A collection space for my personal and professional works, as a portfolio, a curriculum vitae and as a personal record for myself.


The Extreme Machine


As an introduction to the BArch course, the Extreme Machines group project demanded a detailed understanding of a particular extreme environment; its topography, its climate, and its culture. It also demanded a detailed understanding of native species of the region, whose unique behavioural and instinctive character traits, whether as a collective unit, or individual in isolation, have ensured the organism’s continued survival, where other species have failed.

Through identifying the unique characteristics of the context and native species, from the climate to the key life characteristics and caste hierarchies present in the animal and insect kingdom, in conjunction with selected readings, a proposition could be formed around specific niche, caste and behavioural characteristics. This proposition could then be transferred to the design of an extreme machine, whose intelligence and adaptability would ensure its own ability to survive in the extreme context.


March 11, 2008


The chosen extreme environment or niche, in which the project was based, is located in tropical  Sub-Saharan Africa, in the town of Kuntanase, Ghana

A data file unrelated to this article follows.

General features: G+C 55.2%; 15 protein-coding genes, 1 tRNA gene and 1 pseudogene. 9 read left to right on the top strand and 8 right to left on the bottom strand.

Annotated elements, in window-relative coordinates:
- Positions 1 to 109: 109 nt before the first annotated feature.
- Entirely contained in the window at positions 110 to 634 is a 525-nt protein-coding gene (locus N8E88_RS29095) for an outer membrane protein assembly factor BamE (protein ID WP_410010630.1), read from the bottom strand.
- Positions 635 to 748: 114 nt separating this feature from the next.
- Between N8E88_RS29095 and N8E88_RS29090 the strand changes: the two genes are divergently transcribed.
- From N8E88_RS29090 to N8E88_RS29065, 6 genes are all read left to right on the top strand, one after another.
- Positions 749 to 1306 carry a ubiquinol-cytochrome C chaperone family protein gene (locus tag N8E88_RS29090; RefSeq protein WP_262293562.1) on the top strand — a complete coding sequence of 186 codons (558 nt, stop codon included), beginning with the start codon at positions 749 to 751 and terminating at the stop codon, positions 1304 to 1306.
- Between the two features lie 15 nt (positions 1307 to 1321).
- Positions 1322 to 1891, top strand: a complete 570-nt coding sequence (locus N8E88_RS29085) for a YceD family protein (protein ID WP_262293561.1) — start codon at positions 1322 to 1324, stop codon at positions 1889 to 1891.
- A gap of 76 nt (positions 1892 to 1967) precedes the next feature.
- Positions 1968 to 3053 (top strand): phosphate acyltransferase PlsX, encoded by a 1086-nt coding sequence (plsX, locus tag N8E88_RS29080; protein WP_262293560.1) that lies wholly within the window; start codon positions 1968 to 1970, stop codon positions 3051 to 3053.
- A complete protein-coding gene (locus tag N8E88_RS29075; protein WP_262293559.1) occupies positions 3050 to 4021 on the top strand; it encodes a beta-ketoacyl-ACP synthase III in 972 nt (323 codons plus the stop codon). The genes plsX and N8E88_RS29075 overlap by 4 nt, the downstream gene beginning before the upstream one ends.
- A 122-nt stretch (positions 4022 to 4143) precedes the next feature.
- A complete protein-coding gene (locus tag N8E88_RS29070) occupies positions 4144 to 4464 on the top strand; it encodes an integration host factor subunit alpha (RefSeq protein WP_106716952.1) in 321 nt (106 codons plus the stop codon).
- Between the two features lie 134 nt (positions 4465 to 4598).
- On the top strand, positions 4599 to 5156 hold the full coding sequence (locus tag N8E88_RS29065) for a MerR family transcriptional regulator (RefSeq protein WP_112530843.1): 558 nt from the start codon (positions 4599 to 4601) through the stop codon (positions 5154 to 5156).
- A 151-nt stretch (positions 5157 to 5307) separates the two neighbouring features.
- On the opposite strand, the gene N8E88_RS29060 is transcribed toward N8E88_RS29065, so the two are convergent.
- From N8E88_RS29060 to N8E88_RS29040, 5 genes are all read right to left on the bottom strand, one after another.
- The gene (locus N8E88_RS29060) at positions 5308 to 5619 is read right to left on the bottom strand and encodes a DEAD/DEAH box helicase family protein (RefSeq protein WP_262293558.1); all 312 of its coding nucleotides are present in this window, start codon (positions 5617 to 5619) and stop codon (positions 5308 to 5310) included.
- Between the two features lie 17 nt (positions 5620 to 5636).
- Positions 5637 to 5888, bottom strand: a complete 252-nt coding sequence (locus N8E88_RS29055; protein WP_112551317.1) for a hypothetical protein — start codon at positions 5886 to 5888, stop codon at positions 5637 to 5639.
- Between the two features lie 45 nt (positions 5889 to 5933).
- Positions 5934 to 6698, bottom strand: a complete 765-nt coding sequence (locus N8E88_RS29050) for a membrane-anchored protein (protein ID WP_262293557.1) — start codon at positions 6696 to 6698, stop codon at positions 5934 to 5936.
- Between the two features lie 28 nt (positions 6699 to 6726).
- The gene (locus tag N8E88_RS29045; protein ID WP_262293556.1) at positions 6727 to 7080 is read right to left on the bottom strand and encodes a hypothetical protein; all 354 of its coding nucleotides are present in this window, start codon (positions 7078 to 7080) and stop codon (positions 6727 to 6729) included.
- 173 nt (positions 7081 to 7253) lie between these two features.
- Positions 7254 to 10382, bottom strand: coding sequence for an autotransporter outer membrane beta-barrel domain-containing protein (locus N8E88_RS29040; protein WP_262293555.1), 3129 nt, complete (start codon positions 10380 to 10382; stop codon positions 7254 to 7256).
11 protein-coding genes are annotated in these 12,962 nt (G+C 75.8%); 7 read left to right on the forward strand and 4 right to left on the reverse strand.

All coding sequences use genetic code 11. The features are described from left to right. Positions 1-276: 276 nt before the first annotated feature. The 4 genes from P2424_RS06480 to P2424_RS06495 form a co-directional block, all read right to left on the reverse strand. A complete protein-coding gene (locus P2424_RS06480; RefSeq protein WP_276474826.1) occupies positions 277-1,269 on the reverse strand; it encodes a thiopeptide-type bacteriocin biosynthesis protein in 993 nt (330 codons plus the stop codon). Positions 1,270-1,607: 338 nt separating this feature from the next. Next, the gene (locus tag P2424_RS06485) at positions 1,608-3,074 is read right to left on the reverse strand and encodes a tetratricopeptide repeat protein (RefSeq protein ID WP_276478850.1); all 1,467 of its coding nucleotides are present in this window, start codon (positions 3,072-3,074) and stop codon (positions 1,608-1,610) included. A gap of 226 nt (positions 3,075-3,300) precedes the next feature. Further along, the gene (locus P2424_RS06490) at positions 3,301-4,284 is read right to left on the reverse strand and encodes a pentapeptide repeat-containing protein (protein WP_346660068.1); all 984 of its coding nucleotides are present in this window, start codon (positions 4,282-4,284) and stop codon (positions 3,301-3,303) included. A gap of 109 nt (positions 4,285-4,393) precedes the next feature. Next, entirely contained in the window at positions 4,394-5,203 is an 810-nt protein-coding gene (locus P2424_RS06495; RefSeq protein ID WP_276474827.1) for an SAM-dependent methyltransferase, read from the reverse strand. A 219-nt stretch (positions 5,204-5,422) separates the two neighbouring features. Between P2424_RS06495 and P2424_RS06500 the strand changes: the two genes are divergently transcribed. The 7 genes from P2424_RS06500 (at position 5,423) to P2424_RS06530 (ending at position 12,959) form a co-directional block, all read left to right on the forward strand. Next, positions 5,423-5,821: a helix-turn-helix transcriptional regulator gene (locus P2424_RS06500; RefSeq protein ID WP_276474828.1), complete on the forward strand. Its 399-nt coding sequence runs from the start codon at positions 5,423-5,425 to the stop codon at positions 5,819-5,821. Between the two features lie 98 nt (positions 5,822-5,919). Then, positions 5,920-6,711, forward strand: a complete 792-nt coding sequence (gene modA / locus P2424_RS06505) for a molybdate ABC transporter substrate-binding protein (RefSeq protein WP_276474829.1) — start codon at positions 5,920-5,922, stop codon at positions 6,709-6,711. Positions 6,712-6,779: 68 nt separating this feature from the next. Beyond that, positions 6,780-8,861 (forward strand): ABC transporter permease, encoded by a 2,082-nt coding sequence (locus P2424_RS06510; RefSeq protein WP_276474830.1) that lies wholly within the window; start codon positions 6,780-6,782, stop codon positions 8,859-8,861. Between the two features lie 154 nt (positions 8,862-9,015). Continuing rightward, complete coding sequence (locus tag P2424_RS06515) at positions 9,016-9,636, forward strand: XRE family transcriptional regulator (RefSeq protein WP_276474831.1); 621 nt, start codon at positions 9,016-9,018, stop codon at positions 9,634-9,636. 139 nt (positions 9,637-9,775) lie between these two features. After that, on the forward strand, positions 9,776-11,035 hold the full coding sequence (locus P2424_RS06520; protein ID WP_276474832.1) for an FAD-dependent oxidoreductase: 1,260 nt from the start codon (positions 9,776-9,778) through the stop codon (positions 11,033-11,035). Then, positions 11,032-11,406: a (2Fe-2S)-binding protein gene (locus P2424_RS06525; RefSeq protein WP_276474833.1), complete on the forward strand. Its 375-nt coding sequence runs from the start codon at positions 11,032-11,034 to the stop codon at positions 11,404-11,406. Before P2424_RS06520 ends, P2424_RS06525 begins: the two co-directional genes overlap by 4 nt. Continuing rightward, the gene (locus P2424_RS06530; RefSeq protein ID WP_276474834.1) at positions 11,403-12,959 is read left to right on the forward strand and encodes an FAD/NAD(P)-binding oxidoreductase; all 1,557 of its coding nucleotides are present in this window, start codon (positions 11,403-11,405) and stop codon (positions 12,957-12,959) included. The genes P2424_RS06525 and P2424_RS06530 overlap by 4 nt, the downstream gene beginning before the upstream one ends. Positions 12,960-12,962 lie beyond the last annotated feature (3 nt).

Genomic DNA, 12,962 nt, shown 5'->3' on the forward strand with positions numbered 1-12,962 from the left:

Located on the plains of the Central Region of Ghana, the terrain is generally flat with lush vegetation, and some areas of gentle, wooded hillsides. The most striking feature of the terrain is the vast crater at Lake Bosomtwe, caused by a meteor impact millions of years ago, which contrasts sharply to the otherwise homogeneous terrain. In an area of no major water sources, the crater, with its steep hillsides and large body of water, has a large effect on the local climate of the area, creating its own microclimate, and in turn attracting a greater diversity of organisms, which thrive under its conditions.

The large body of standing water at Lake Bosomtwe, which has slowly filled over millions of years, provides the ideal conditions for the growth of algae, whose potential as a source of biofuel, provides a means for energy generation in the design.

Directly to the north-west of the context lies the second largest city in Ghana, Kumasi. As the industrial centre for the country, the city has been identified as a source of huge amounts of airborne pollution and smog, which has a devastating effect on the health of its local population, as the worst affected in Ghana. The need for clean, efficient sources of energy generation acts as a design criteria for the extreme project.


Design Response

The proposed extreme machine aims to fulfil the set objectives of energy generation and industrial remediation, whilst acting with the mobility of a soldier in scouting its terrain. Combining the two objectives, the machine acts as a means of ‘carrier, transporting samples of algae from the crater at Lake Bosomtwe, to tactically-located algae farms, where high levels of industrially-produced carbon dioxide can be fed into a continuous cycle to boost its growth.

Upon successfully propagating the samples, the machine then harvests the cells, extracting the CO2-rich algae for the production of biodiesel, as a means for energy generation. Carbon dioxide produced from the burning of fuel for energy can be fed back into a closed-loop system, and the cycle continues.

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